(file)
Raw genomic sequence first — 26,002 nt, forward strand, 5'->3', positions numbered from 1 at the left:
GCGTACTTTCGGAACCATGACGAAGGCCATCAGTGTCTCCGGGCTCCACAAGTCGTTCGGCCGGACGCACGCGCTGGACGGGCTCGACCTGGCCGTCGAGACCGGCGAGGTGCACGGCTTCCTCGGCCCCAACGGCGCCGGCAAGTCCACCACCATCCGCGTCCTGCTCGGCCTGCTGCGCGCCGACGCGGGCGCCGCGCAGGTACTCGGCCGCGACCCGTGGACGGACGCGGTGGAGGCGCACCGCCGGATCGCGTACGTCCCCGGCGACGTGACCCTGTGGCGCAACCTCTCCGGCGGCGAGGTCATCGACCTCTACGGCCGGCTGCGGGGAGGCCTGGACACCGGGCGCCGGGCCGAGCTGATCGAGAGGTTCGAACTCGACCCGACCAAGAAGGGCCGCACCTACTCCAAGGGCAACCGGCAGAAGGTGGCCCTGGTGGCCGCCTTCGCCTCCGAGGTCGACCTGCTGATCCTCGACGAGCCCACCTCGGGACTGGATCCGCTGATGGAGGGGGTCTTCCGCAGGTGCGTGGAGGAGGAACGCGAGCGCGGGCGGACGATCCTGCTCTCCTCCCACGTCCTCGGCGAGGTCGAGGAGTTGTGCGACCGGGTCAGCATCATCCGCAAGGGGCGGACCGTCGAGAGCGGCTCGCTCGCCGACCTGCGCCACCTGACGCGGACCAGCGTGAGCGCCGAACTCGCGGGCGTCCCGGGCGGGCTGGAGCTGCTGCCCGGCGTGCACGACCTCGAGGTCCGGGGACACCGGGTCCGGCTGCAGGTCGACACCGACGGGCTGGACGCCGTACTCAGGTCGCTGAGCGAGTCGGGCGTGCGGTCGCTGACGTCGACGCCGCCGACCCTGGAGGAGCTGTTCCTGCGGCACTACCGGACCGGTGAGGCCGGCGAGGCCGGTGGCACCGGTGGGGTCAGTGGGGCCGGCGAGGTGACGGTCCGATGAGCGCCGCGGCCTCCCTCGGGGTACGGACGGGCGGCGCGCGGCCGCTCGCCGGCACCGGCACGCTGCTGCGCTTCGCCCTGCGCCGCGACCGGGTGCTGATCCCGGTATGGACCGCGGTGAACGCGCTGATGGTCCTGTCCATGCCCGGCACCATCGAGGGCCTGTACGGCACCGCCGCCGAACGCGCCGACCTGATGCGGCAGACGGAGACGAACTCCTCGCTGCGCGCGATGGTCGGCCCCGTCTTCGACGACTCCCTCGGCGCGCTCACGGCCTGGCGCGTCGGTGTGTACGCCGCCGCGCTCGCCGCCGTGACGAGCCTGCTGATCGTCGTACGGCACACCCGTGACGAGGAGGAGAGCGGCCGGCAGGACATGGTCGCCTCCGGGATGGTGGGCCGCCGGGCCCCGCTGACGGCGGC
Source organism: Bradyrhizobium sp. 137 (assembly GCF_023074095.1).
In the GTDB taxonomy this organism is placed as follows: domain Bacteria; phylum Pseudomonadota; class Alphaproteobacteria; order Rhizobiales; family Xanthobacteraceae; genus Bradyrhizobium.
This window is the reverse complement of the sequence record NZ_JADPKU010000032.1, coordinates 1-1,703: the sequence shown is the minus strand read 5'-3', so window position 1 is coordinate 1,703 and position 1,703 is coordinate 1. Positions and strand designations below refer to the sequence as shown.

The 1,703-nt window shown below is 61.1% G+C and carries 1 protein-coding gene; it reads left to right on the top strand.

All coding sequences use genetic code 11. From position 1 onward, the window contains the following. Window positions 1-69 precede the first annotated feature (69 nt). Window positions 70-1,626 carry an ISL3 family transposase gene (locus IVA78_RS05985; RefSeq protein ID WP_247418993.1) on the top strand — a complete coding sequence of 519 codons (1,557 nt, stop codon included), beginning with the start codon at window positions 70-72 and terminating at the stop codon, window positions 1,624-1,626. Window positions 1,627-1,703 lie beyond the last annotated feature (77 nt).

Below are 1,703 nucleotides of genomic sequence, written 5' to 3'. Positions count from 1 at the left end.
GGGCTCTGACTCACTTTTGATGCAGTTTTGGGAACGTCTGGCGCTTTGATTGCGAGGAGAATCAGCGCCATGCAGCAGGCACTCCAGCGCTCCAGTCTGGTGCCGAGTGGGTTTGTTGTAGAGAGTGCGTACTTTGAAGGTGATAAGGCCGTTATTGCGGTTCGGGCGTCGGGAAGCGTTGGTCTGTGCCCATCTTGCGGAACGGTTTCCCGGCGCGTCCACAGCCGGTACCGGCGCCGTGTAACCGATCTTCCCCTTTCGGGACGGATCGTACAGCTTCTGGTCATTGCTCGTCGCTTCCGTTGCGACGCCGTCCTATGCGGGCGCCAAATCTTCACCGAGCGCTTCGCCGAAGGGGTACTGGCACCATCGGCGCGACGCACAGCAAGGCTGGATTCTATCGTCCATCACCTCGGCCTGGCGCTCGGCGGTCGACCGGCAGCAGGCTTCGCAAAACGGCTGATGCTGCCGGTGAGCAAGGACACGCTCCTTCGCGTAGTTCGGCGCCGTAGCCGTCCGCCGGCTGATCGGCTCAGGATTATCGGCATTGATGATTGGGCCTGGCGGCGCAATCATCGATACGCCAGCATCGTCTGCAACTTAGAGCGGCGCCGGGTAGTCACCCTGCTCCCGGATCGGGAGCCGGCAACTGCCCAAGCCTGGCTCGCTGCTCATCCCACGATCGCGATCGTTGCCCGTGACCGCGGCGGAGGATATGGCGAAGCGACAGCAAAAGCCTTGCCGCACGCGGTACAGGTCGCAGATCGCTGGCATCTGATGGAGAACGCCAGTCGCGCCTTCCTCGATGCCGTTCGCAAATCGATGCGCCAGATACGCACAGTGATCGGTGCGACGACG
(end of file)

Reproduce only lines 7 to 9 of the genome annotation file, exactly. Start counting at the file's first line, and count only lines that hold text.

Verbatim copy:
All coding sequences use genetic code 11. From position 1 onward, the window contains the following. Window positions 1-69 precede the first annotated feature (69 nt). Window positions 70-1,626 carry an ISL3 family transposase gene (locus IVA78_RS05985; RefSeq protein ID WP_247418993.1) on the top strand — a complete coding sequence of 519 codons (1,557 nt, stop codon included), beginning with the start codon at window positions 70-72 and terminating at the stop codon, window positions 1,624-1,626. Window positions 1,627-1,703 lie beyond the last annotated feature (77 nt).

Below are 1,703 nucleotides of genomic sequence, written 5' to 3'. Positions count from 1 at the left end.
GGGCTCTGACTCACTTTTGATGCAGTTTTGGGAACGTCTGGCGCTTTGATTGCGAGGAGAATCAGCGCCATGCAGCAGGCACTCCAGCGCTCCAGTCTGGTGCCGAGTGGGTTTGTTGTAGAGAGTGCGTACTTTGAAGGTGATAAGGCCGTTATTGCGGTTCGGGCGTCGGGAAGCGTTGGTCTGTGCCCATCTTGCGGAACGGTTTCCCGGCGCGTCCACAGCCGGTACCGGCGCCGTGTAACCGATCTTCCCCTTTCGGGACGGATCGTACAGCTTCTGGTCATTGCTCGTCGCTTCCGTTGCGACGCCGTCCTATGCGGGCGCCAAATCTTCACCGAGCGCTTCGCCGAAGGGGTACTGGCACCATCGGCGCGACGCACAGCAAGGCTGGATTCTATCGTCCATCACCTCGGCCTGGCGCTCGGCGGTCGACCGGCAGCAGGCTTCGCAAAACGGCTGATGCTGCCGGTGAGCAAGGACACGCTCCTTCGCGTAGTTCGGCGCCGTAGCCGTCCGCCGGCTGATCGGCTCAGGATTATCGGCATTGATGATTGGGCCTGGCGGCGCAATCATCGATACGCCAGCATCGTCTGCAACTTAGAGCGGCGCCGGGTAGTCACCCTGCTCCCGGATCGGGAGCCGGCAACTGCCCAAGCCTGGCTCGCTGCTCATCCCACGATCGCGATCGTTGCCCGTGACCGCGGCGGAGGATATGGCGAAGCGACAGCAAAAGCCTTGCCGCACGCGGTACAGGTCGCAGATCGCTGGCATCTGATGGAGAACGCCAGTCGCGCCTTCCTCGATGCCGTTCGCAAATCGATGCGCCAGATACGCACAGTGATCGGTGCGACGACG